Yes it doesn’t support Windows 10 right now but I’m sure it will in short order. If you’re running Windows then the VT processor flag isn’t required. It will run better if it’s there, but it’s not a necessity, and in any case I personally don’t think you should be running a production system on a Windows 7 or 8 PC. On Windows server, you can run Docker with Hyper-V. See the MSDN docs on that here.

In terms of how upgrades happen, your data is held outside the container. To upgrade, you’d pull down the later image, link it to your existing database and library files and then when you hit the web interface you’d get the upgrade screen waiting for you. You could also set it up to link in an extra web-servable directory for people who want to serve extra files/scripts.

The problem I foresee is that there’s a growing number of people trying to install Xibo on an old PC they have kicking about who really don’t understand how a webserver works (and arguably why should they need to or want to!). They need support to find the php.ini file, and then need to be hand-held through uncommenting something. I don’t see how we can reasonably support them to make the complicated changes required to install additional modules, add custom rewriting rules. This would give them a 100% reproducible and working container that they don’t need to touch or configure that will have the CMS and XMR ready and working for them to use.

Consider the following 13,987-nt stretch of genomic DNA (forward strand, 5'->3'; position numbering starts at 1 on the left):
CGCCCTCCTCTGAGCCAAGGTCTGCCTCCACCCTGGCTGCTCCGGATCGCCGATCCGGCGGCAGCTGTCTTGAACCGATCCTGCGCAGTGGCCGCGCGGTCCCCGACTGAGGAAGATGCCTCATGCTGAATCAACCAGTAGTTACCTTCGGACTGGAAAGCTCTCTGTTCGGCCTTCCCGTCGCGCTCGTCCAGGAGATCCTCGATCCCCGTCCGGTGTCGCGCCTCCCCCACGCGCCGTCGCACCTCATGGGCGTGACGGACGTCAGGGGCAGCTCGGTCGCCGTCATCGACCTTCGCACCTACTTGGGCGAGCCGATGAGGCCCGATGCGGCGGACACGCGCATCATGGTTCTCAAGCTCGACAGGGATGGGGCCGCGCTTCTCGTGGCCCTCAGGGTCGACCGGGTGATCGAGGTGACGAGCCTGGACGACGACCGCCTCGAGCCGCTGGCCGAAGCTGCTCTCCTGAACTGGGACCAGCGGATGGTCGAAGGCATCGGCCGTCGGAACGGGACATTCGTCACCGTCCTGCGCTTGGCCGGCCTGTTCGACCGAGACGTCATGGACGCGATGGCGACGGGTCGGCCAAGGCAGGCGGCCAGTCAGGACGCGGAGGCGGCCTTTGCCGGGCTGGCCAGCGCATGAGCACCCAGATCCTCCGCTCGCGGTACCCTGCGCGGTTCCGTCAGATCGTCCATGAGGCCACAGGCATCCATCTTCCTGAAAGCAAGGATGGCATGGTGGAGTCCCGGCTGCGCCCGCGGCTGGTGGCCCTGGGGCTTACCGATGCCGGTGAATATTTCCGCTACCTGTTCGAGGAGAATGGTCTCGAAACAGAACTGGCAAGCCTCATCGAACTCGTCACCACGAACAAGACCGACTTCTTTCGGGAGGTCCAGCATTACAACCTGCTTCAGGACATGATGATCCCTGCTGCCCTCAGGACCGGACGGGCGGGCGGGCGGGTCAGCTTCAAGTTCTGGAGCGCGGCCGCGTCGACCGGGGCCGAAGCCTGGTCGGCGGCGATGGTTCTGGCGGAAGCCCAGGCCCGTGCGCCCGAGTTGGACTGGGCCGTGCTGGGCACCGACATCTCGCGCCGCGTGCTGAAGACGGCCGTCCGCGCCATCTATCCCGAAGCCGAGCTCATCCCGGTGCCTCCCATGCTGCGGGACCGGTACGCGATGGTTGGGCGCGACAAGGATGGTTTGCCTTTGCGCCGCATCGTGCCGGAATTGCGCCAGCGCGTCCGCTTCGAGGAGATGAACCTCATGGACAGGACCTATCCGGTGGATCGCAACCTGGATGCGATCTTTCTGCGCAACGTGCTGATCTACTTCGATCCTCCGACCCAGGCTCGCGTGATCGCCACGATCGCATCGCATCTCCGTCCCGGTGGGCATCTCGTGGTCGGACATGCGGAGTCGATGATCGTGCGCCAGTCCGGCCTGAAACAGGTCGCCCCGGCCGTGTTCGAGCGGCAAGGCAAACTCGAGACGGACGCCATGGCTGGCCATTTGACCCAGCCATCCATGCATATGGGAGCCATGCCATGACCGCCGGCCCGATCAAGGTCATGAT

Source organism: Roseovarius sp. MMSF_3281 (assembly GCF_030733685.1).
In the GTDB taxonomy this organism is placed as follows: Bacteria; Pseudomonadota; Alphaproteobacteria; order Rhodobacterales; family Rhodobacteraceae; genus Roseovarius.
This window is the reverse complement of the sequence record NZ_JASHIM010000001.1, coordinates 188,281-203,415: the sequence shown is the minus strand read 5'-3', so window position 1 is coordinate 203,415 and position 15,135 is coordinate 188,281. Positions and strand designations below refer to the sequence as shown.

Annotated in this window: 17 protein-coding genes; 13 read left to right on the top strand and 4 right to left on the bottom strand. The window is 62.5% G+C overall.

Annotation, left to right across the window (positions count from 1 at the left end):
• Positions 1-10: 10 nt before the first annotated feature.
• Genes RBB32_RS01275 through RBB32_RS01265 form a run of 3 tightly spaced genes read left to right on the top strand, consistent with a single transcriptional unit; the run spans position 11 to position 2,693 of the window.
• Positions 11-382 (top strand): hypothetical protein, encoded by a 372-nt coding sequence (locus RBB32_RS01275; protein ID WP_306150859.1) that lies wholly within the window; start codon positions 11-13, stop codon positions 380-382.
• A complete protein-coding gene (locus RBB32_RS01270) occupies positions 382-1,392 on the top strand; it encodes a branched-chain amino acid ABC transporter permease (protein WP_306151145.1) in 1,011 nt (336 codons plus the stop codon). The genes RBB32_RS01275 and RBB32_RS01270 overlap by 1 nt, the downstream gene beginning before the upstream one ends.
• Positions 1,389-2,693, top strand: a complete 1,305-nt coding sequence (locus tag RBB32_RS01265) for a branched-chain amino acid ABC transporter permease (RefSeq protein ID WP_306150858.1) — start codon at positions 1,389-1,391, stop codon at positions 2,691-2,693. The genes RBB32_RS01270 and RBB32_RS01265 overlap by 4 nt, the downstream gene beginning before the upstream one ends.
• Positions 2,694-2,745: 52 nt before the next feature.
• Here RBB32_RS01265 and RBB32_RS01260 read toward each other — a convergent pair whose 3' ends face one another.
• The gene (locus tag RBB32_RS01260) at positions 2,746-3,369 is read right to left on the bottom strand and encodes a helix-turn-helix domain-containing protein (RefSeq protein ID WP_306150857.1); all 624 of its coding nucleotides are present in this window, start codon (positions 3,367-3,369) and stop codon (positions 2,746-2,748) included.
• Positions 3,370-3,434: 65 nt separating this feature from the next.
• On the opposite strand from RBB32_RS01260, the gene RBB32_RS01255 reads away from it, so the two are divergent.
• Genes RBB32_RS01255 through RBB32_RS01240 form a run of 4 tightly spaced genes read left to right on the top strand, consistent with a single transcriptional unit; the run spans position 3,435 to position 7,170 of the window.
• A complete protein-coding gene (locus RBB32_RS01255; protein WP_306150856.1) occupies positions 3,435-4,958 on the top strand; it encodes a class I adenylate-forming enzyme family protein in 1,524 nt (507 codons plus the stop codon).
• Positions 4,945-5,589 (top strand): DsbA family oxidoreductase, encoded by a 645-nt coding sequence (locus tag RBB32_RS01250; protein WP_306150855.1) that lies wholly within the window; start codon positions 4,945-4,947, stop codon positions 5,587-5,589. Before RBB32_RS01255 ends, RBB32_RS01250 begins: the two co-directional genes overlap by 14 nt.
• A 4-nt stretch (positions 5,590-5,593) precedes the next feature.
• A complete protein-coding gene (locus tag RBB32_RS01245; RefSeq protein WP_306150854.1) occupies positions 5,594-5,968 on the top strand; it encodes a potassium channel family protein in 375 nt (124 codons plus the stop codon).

I’m open to other suggestions about how we can provide that by another means?

I’m interested in anything that will make it easier for the project to distribute what will only become a more complex Xibo as more requested features are added. Go for it. (On a side note, for some internal Docker projects we have reviewed portus at and found it fills some of the gaps in the Docker container management project nicely. YMMV. )

Assuming the overhead of creating and maintaining a Docker file doesn’t outweigh the benefits, then I don’t see why we wouldn’t offer it as an option.

Certainly the standard install would still be possible and we should still produce release archives, etc.

Actually you already invested more time discussing the option of having a Docker image than it takes to simply create one :smiley:.

So I made one for 1.7.5. Here you go, take it as a reference, or just contribute to my GitHub repository:

This let’s you run Xibo within seconds without the need of taking care of database installation, PHP setup etc.


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Thanks. That’s a really nice basis.

The complexity comes with 1.8 as there’s additional dependencies and a whole other application to install, configure and run.

If I may, can I be in touch when we get to working on that?


Having a command line installer which takes all important parameters would ease the creation of automated and repeatable installations, like we need it for Docker.